Case Dismissed for Jonathan Taylor, Oil Whistleblower

Photo of a gavel with a blurred scales of justice in the background

An investigating judge has dismissed British oil whistleblower Jonathan Taylor’s case, according to a March 16 article from BBC News. Taylor is “elated” by the news but discouraged that Monaco’s public prosecutor has launched an appeal to the decision.


Taylor worked for nine years as a lawyer in Monaco for SBM Offshore, a Dutch multinational oil company. He blew the whistle in 2012 on corruption and provided “evidence about bribes being offered to government officials in return for lucrative contracts,” a BBC article states.

“As a result of Taylor’s whistleblowing, the company ‘eventually agreed to a then-record $240m (£186m) settlement with the Dutch authorities,’” previous WNN reporting states. Taylor’s whistleblower case also had ramifications in the U.S. – in November of 2017, “the U.S. Department of Justice announced that SBM Offshore and ‘its wholly owned U.S. subsidiary, SBM Offshore USA Inc. (SBM USA), have agreed to resolve criminal charges and pay a criminal penalty of $238 million in connection with schemes involving the bribery of foreign officials’ in several countries. SBM USA also pleaded guilty ‘in connection with the resolution.’”

In July of 2020, Taylor went on a holiday with his family in Dubrovnik, Croatia. While there, he was arrested “on an Interpol red licence,” and according to BBC reporting, the “warrant was withdrawn but Croatian courts would not allow him to leave amid ongoing extradition proceedings.” Taylor was forced to stay in Croatia, apart from his family, and was marooned in the country for about a year. He had to remain in Croatia because “authorities in Monaco sought to extradite him for questioning about claims he demanded money to keep quiet,” according to the BBC article. He was finally cleared to begin the process of returning home to the UK on July 8.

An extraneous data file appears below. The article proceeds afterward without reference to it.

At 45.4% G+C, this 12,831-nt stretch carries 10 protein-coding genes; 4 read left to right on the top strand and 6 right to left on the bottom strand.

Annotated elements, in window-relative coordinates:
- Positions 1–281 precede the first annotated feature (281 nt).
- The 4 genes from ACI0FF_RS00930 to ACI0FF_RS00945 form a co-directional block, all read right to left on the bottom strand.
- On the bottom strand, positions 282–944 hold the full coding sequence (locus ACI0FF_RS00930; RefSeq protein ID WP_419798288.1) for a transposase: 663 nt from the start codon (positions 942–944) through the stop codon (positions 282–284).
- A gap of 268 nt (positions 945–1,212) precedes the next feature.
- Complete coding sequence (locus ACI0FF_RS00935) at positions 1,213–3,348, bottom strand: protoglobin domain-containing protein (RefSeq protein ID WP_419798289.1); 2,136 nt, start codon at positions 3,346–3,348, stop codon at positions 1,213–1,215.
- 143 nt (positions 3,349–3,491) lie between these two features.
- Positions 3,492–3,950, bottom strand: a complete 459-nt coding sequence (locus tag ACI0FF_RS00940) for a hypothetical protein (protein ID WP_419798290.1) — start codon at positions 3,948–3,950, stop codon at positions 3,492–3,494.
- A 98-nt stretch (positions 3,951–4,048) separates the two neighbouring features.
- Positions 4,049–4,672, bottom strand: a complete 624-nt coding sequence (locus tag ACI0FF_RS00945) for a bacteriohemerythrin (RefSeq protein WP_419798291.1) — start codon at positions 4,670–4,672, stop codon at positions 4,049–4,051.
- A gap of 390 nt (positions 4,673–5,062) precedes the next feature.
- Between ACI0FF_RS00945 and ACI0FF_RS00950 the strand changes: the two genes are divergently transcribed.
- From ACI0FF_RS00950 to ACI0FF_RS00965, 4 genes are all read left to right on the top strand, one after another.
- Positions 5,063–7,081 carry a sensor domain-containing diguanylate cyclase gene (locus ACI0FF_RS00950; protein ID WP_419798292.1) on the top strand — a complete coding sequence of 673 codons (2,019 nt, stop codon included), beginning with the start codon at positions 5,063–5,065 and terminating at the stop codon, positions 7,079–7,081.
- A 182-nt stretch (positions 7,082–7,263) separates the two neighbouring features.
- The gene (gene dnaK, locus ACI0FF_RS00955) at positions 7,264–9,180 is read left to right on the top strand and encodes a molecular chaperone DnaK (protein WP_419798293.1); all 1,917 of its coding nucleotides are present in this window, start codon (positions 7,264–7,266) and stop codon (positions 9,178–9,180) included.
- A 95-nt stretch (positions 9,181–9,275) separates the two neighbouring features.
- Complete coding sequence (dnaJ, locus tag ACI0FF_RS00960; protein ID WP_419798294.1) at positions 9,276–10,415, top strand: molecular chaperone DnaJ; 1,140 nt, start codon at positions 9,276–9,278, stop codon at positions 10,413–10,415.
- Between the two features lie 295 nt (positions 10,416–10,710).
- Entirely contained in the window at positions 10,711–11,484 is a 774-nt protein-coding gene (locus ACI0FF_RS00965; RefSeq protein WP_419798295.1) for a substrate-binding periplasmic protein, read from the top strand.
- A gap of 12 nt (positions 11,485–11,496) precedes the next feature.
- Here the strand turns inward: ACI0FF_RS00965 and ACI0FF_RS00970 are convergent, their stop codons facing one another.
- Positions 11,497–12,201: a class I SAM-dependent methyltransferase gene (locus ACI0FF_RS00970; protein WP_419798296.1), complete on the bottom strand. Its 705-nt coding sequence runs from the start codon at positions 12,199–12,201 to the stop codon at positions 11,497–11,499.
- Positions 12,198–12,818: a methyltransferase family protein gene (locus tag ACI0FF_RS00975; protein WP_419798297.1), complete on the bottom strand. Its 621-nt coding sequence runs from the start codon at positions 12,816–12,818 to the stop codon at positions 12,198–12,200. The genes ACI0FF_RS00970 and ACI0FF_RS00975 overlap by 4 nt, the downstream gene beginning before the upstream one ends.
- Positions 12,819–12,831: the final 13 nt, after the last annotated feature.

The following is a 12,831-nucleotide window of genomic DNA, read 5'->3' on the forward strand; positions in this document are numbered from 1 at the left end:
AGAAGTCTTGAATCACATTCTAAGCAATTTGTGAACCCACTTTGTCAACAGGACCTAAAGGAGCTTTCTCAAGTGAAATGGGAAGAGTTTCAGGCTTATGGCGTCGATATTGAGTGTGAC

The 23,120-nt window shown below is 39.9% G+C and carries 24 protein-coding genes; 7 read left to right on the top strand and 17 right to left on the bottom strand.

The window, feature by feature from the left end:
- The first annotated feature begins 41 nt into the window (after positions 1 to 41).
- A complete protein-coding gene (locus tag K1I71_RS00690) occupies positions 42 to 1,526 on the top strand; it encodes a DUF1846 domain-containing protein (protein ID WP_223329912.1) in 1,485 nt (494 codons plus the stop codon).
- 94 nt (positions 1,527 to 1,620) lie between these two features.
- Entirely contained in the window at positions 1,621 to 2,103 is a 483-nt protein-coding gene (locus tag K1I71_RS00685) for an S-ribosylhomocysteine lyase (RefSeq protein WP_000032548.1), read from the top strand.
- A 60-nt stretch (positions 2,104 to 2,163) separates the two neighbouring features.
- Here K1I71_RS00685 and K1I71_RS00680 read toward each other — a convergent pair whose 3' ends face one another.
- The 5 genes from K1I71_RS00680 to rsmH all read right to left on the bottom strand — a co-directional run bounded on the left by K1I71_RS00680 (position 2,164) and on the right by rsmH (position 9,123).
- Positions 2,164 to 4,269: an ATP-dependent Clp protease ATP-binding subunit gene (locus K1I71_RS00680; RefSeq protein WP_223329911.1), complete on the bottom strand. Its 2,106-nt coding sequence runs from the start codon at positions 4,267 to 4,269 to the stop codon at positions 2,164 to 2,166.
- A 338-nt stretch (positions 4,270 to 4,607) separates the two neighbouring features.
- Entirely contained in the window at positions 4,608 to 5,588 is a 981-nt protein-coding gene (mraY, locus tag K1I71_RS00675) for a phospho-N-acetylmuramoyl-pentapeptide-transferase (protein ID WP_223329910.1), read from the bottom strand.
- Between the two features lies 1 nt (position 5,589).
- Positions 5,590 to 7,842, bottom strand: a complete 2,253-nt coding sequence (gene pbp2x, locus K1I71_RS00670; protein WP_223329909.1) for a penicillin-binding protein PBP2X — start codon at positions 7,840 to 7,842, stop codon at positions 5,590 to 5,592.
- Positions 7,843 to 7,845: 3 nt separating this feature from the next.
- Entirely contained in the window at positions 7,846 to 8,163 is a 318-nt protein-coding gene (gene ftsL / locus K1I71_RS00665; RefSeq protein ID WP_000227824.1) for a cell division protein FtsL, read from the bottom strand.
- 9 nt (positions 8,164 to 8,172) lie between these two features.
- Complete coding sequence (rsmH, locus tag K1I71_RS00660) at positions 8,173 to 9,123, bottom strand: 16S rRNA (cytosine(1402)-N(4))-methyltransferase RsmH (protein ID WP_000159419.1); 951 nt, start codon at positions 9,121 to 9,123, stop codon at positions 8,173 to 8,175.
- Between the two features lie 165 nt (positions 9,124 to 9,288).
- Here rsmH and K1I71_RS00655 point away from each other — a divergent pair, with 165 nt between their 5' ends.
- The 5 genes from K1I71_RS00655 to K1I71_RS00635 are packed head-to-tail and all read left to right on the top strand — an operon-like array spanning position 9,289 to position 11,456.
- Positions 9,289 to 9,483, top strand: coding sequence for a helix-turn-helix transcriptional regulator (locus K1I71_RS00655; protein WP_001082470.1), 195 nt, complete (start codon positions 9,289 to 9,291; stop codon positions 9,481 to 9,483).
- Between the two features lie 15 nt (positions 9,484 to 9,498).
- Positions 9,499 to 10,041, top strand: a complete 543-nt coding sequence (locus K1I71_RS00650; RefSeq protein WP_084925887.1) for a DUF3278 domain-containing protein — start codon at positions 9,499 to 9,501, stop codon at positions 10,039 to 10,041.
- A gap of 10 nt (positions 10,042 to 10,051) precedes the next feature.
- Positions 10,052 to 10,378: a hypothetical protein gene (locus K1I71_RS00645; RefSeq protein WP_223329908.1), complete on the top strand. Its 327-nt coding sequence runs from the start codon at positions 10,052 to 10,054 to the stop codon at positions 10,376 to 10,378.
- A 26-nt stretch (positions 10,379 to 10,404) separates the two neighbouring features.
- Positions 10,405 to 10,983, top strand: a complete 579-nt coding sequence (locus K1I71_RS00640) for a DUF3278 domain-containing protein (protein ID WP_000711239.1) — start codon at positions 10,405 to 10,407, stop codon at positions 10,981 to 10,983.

Case Dismissal

According to the March 16 BBC article, investigating judge Ludovic Leclerc dismissed the case. In his ruling, Leclerc said he found “no grounds for action” against Taylor. Taylor told the BBC that he is “elated” by the news, but commented on the fact that “Monaco’s public prosecutor has launched an appeal” against the ruling.

“This living, merciless nightmare that has already cost me so very much, continues unabated,” Taylor said. “Monaco’s unrelenting persecution of me continues,” he remarked. “That I have lost a year of my life, my career lies in ruins, my personal life has suffered immeasurable permanent damage… all in connection with a complaint that my old employer has withdrawn, apparently matters not.”

Taylor “has not been charged with any offence” and “has always denied the claims.”

Taylor’s lawyer William Bourdon “told the BBC the judge’s order ‘explicitly clears my client of all suspicion.’” He commented, “It is very regrettable that the public prosecutor’s office of Monaco appealed this decision, it is incomprehensible. We remain, of course, confident for the continuation of the procedure.”

Read the BBC News article here.

Read more global whistleblower news on WNN.

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